Begin in agreement, for example: I support a balanced budget and believe we need to be careful to avoid wasting taxpayer dollars.
Use values, for example: Justice, equal justice, civil justice, equal opportunity, fairness, fair rules, fair markets, level playing field, security, safety, protection.
Show how they benefit, for example: These programs will strengthen our community and, directly or indirectly, they will benefit all of us.

Most persuadable Americans believe that a large percentage of tax dollars go to waste, although they could not explain what they would cut. In our own way, we—the progressives—agree. We know that a great deal of government money is wasted on direct and indirect subsidies for the rich. Don’t be defensive about government spending, explain that you agree that tax dollars are being misspent and that you will fight against waste.

Say… I support a balanced budget for our state/city/county and believe we should not waste a penny. Right now, some government contractors get excessive subsidies and sweetheart contracts and we’ve got to crack down against it. We ought to pay fair wages and benefits to workers, and fair prices for projects and equipment. The smarter our spending, the more all of us receive from it.

Of course, progressive policies often involve the delivery of social services. Arguing for these can be a challenge because we must navigate a minefield of negative stereotypes and preconceptions. When talking about social services:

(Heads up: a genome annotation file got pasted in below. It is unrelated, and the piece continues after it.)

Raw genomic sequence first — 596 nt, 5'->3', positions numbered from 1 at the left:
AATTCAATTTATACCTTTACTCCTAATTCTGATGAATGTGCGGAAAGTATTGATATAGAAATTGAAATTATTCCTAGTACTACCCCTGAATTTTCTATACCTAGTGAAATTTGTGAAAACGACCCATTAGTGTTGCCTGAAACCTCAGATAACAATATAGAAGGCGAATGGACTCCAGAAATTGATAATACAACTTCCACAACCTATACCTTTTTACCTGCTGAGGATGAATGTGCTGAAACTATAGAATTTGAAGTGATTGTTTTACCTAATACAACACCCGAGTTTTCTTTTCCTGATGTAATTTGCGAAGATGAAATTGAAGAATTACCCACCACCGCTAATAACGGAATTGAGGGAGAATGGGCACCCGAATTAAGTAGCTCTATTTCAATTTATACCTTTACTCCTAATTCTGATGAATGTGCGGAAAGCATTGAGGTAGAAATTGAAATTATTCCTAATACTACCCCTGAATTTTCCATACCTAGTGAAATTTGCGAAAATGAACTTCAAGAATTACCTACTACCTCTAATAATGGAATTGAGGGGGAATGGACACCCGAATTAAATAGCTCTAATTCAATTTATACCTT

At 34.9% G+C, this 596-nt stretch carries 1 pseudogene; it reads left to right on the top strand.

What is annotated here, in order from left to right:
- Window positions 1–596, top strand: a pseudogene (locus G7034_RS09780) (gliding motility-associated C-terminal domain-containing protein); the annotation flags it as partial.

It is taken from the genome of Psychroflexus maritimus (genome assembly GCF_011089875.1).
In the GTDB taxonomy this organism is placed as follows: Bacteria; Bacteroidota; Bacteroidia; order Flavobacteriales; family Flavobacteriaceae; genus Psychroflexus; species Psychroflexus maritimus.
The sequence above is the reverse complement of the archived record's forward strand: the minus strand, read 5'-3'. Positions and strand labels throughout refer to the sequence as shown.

Don’t say… Welfare, safety net, entitlements
Say… Basic needs, basic living standards, necessities, assistance, support, can’t make ends meet

As you surely know, there is a strong stigma attached to the word welfare, so don’t use the term. The stigma is connected to the idea that recipients of government assistance are lazy and/or cheaters. Whenever possible, avoid phrases like safety net and entitlements, and instead talk about basics or necessities.

Even more important than the way you describe a social services program is how you describe the people who receive services.

Don’t say… Beneficiaries, the poor, people in poverty, welfare recipients, seniors
Say… Children, the elderly, people with disabilities, families, workers trying to provide for their families, people in need of temporary assistance

Outside of the progressive base, it is difficult to convince Americans to support a policy that appears to benefit people other than themselves, their families and their friends. So whenever possible, show voters that they personally benefit from your policy, even when that benefit is indirect. Argue that the policy is for us, not them.

When you can’t avoid talking about aiding other people, make sure to describe them as deserving. You can explain they are children, the elderly, and people with disabilities. When the recipients are adults, say that they are hardworking or want to work. And because the programs you support undoubtedly benefit them, freely use the word families. We are pro-family, the right wing is not.

Persuadable voters are more strongly moved by a plea framed as protecting people from being denied needs, necessities or protections than one framed as giving the exact same public service, especially when it’s called a right or benefit. So don’t talk about giving rights or benefits.

Finally, while Americans usually favor cutting government budgets, they also usually oppose cutting specific programs. They don’t want to cut health, education, libraries, parks and recreation, roads and sidewalks, criminal justice or anything else that might benefit them personally. If you’re in a back-and-forth discussion about budgets, talk about specific programs and show that the cost of wasteful corporate subsidies far exceeds some particular social policy.